7. Season 2 -I'm being harder on this season than almost anyone I've seen. Season 2 is at the bottom of my list for being such a blatant copy of Season 1. Now, as I've said, I don't want to penalize the season for that alone, but the reason it's such an issue here is that it was such a disaster. Keeping Kim Bauer on in some kind of completely extraneous action storyline was just a horrible, horrible decision, and one of the few storylines in the seven years of this show when I literally rolled my eyes almost every time I knew we were going there. There were some good things about this season, but that trumps pretty much all of them, especially when combined with the completely bland villains, the total lack of interest after the bomb threat was gone, and the patently ridiculous attempt to oust David Palmer from office. Even Mike Novick, a favorite in other seasons, sucked this time around. This was the only season where I really didn't feel like getting into the next one after I finished it. I will say, in this season's defense, that I didn't see Marie Warner as a baddie coming at all. Good twist.

OVERALL, I thought 24 has been a very entertaining series over the years. I usually watched two episodes a night unless I had something else to do, and generally it was something that I would look forward to during the day. Is it great TV? I think it's capable of really great moments, and I think Season 5 and maybe 1 were very good TV looking at the whole, but still it's not something that I'd put on a level with Lost, which I consider to really be the gold standard for genre television. This experience has definitely ramped up my anticipation for season 8, though, just like watching the first two seasons of The Office (I only started in early season 3) really ramped up my week-to-week desire for a new episode. Guess that's a sign of a good series.

Monday, September 7, 2009

Reviewing Summer 2009 TV


I'm mostly gonna talk about ratings and the TV landscape when I use this blog, but sometimes I'll indulge in some thoughts on shows creatively. On that note, a top 10 list for the summer.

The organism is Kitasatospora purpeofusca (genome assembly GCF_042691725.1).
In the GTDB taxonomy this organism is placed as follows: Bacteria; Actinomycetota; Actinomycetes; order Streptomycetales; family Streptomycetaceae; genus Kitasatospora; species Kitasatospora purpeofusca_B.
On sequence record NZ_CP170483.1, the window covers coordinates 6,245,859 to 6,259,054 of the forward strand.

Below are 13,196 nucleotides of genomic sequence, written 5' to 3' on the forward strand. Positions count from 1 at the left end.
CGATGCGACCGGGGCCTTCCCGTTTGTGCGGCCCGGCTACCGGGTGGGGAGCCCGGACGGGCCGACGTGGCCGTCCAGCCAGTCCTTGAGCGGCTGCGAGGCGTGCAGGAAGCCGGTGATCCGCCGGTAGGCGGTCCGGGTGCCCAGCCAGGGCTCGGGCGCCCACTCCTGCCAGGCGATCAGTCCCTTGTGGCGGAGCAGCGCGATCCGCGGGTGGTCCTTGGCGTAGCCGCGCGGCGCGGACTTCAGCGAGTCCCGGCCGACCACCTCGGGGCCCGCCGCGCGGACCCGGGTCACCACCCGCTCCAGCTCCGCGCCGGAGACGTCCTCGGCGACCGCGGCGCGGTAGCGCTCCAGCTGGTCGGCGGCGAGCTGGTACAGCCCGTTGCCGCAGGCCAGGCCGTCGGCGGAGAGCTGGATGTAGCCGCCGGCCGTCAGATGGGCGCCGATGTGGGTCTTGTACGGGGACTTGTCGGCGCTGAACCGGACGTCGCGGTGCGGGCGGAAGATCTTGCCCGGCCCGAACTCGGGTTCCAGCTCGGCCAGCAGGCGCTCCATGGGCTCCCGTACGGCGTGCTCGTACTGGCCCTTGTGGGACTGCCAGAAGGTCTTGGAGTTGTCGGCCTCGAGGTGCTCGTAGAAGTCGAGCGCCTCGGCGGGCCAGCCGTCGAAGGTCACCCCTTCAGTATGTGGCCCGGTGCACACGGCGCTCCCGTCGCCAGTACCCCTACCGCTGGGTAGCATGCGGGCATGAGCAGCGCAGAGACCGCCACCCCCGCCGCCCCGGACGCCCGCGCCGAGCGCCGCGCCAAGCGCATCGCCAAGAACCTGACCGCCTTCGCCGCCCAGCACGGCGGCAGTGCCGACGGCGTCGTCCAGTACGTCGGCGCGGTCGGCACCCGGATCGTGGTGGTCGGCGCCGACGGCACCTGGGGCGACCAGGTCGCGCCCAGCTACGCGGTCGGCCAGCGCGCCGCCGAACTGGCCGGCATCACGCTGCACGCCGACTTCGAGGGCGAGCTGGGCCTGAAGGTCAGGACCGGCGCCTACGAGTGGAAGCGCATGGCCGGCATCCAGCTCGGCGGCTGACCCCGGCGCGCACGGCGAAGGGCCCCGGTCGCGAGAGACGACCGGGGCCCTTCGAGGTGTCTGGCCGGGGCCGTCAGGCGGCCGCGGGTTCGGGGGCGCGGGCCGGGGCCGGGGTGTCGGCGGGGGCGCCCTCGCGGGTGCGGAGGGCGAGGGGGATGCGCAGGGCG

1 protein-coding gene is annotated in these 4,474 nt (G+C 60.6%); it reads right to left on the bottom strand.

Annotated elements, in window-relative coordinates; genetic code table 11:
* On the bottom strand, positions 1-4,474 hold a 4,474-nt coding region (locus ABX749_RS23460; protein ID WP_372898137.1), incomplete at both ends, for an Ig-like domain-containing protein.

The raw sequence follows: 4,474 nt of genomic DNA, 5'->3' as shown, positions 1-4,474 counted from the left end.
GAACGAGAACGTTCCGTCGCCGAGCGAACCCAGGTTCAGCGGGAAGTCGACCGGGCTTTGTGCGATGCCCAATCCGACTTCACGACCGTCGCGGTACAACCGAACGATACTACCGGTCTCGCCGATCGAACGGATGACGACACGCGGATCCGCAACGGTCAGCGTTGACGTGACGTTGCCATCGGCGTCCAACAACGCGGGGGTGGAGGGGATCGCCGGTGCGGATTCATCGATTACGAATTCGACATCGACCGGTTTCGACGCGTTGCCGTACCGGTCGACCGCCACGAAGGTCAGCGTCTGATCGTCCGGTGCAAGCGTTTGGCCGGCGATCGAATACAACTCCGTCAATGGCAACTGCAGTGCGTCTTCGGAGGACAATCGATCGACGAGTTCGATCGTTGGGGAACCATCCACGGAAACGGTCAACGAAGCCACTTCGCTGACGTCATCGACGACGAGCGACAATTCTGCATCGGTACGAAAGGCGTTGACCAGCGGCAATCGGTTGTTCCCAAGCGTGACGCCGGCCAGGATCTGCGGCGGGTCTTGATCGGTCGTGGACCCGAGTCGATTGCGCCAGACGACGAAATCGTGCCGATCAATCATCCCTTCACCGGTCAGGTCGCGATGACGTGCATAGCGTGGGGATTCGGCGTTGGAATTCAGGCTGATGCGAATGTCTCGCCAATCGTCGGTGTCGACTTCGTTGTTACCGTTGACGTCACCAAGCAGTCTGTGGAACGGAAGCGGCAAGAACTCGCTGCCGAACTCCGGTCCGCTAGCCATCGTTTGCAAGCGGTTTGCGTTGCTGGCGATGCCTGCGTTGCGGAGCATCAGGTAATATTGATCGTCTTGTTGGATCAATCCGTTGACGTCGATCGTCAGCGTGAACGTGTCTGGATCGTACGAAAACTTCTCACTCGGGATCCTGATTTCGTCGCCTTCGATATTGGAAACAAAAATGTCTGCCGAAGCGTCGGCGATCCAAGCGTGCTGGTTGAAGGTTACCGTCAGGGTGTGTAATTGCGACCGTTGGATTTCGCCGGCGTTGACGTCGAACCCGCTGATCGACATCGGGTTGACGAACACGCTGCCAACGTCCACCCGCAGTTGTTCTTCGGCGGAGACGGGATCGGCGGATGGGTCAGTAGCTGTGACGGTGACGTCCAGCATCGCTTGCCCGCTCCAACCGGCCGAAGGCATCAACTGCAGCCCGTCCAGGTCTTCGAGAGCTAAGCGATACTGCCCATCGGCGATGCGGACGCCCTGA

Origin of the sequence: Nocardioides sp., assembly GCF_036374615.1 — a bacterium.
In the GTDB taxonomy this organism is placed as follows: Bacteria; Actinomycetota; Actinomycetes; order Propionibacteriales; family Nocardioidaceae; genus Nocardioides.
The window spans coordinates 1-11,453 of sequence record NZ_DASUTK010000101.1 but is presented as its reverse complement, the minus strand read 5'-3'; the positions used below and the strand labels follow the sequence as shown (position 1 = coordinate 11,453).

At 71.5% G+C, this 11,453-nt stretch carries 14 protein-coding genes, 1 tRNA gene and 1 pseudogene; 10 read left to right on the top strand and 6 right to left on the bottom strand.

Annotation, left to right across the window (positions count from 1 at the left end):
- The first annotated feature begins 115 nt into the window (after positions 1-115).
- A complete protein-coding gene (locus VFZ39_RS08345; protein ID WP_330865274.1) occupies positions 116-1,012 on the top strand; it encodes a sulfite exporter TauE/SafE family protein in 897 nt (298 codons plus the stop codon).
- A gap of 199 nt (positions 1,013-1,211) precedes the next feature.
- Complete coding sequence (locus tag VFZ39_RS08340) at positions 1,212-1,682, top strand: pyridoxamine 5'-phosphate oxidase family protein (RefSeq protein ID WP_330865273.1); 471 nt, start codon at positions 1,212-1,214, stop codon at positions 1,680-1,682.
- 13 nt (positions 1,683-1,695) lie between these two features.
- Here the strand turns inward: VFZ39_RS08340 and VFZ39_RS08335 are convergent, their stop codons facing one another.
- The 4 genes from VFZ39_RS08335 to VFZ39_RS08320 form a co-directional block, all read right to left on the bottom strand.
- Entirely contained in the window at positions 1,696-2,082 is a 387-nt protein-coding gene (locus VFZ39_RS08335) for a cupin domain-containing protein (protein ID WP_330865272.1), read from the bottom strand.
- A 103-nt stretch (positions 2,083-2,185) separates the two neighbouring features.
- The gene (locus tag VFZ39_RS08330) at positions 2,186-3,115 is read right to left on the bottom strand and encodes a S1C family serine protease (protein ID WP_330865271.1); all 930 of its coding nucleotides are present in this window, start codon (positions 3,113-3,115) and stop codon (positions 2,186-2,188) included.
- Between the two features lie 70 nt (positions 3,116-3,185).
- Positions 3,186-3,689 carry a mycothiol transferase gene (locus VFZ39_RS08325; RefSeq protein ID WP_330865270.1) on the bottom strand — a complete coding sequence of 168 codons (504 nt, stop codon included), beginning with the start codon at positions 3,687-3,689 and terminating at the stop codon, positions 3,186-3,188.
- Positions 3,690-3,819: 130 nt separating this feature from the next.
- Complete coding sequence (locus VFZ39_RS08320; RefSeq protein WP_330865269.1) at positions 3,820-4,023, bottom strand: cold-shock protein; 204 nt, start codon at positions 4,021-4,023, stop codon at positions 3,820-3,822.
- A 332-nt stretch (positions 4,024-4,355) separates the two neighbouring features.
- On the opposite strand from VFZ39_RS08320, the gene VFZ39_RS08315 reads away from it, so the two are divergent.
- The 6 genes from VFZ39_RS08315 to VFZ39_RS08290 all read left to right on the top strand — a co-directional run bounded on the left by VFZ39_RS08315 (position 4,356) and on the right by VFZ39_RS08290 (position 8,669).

10. - I think this is the best drama this network has produced. It's suffered from some repetitive storylines, and occasionally it dips into the women-are-great-men-are-evil territory that this network kind of gets stereotyped for, but in general it's just a competent family drama and not a bad way to spend an hour. Kind of a nice summer substitute for Brothers & Sisters, and in the same timeslot.

9. - This show's best days creatively are behind it, but like the above show, it still works on a comfort food level. Though it quietly sits near the bottom of the summer top 10 for now and probably isn't even in my top 25 across an entire season, a satisfying ending to the Trudy case could see it really shoot up when I start evaluating the whole of this season.

8.
- My favorite new drama of the summer, but that isn't saying much, the way this summer went. Still, a fun dynamic between the leads, and while the tone often reminds me of Bones, it doesn't go silly the way that often does IMO. It's shown improvement during its run. That gets it on the list, but I hope it can continue to climb.

7. - A show that makes me laugh this much being all the way down at 7 means it must've been a fairly deep summer. Very enjoyable, but a show that I don't really mind missing and often don't get to on the DVR for awhile.